To avoid the division operation in c(k)/e(k), which may be very inefficient in a DSP core, it is further noted that finding the k between 0 and SSD that maximizes P(k) involves making SSD comparison tests in the form of testing whether P(k)>P(j), or whether
$\frac{c\left(k\right)}{e\left(k\right)}>\frac{c\left(j\right)}{e\left(j\right)},$
but this is equivalent to testing whether c(k)e(j)>c(j)e(k). Thus, the socalled “crossmultiply” technique may be used in an embodiment of the present invention to avoid the division operation. In addition, an embodiment of the present invention may calculate the energy term e(k) recursively to save computation. This is achieved by first calculating
$e\left(0\right)=\sum _{n=1}^{\mathrm{SSD}}y\text{\hspace{1em}}{d}^{2}\left(n\right)$
using SSD multiplyaccumulate (MAC) operations. Then, for k from 1, 2, . . . to SSD, each new e(k) is recursively calculated as e(k)=e(k−1)−yd
^{2}(k)+yd
^{2}(SSD+k) using only two MAC operations. With all this algorithm background introduced above, the algorithm to search for the optimal time shift in the decimated signal domain can now be described as follows.
$\mathrm{Calculate}\text{\hspace{1em}}\mathrm{Ey}=\sum _{n=1}^{\mathrm{SSD}}y\text{\hspace{1em}}{d}^{2}\left(n\right)$

 4.b.
$\mathrm{Calculate}\text{\hspace{1em}}\mathrm{cor}=\sum _{n=1}^{\mathrm{SSD}}\mathrm{xd}\left(n\right)y\text{\hspace{1em}}d\left(n\right)$
 4.c. If cor>0, set cor2opt=cor×cor; otherwise,
set cor2opt=−cor×cor.
 4.d. Set Eyopt=Ey and set koptd=0.
 4.e. For k from 1, 2, 3, . . . to SSD, do the following indented part:
 4.e.i. Calculate
Ey=Ey−yd(k)×yd(k)+yd(SSD+k)×yd(SSD+k).
 4.e.ii.
$\mathrm{Calculate}\text{\hspace{1em}}\mathrm{cor}=\sum _{n=1}^{\mathrm{SSD}}\mathrm{xd}\left(n\right)y\text{\hspace{1em}}d\left(n+k\right).$
 4.e.iii. If cor>0, set cor2=cor×cor; otherwise,
set cor2=−cor×cor.
 4.e.iv. If cor2×Eyopt>cor2opt×Ey , then reset koptd=k,
Eyopt=Ey, and cor2opt=cor2
 4.f When the algorithm execution reaches here, the final koptd is the optimal time shift in the decimated signal domain.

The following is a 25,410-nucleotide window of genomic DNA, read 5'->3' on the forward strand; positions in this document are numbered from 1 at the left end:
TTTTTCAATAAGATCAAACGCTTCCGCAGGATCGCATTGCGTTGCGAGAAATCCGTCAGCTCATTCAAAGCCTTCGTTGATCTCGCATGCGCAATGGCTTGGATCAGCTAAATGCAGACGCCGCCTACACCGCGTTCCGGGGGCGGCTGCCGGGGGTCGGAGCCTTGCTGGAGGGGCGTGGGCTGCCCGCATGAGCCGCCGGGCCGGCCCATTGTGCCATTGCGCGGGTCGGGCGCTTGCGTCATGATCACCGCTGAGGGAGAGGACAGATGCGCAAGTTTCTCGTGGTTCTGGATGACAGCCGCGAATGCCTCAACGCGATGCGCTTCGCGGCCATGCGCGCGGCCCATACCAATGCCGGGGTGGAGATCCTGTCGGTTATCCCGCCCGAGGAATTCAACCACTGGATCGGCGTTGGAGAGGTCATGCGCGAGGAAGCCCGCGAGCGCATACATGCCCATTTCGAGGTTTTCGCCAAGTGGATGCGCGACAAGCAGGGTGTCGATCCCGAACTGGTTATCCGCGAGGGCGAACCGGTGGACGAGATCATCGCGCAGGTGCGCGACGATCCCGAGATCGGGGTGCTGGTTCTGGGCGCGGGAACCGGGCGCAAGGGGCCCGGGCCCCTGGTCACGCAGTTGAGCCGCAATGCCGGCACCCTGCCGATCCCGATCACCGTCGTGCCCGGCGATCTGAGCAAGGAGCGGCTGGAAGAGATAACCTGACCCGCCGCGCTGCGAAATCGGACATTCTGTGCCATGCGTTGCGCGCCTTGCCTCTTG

[0069]
5. Calculate optimal time shift in undecimated domain (step 510): The optimal time shift in the undecimated signal domain is calculated as kopt =DECF×koptd.

[0070]
6. Perform overlapadd operation (step
512): Where the algorithm is implemented in software, if the program size is not constrained, it is recommended to use raised cosine as the fadeout and fadein windows: Fadeout window:
${w}_{o}\left(n\right)=0.5\times \left[1+\mathrm{cos}\left(\frac{n\text{\hspace{1em}}\pi}{\mathrm{SS}+1}\right)\right],\mathrm{for}\text{\hspace{1em}}n=\text{\hspace{1em}}1,2,3,\dots \text{\hspace{1em}},\mathrm{SS}.$
Fadein window: w
_{i}(n)=1−w
_{o}(n), for n=1, 2, 3, . . . , SS. Note that only one of the two windows above need to be stored as a data table. The other one can be obtained by indexing the first table from the other end in the opposite direction. If it is desirable not to store any of such windows, then we can use triangular windows and calculate the window values “onthefly” by adding a constant term with each new sample. The overlapadd operation is performed “in place” by overwriting the portion of the output buffer with the index range of 1+kopt to SS+kopt, as described below:

 For n from 1, 2, 3, . . . to SS, do the next indented line:
y(n+kopt)=w _{o}(n)y(n+kopt)+w _{i}(n)×(n)

[0072]
7. Release output samples for play back (step 514): When the algorithm execution reaches here, the current frame of output samples stored in y(1:SS) are released for playback. These output samples should be copied to another output array before they are overwritten in the next step.

[0073]
8. Update the output buffer (step
516): To prepare for the next frame, the output buffer is updated as follows.

 8a. If kopt≠0, shift the overlapadded portion of the output buffer that has not been released for playback yet by SS samples. That is, y(1:kopt)=y(SS+1:SS+kopt).
 8b. Fill the rest of the output buffer with new input samples after the input template in the input buffer. That is,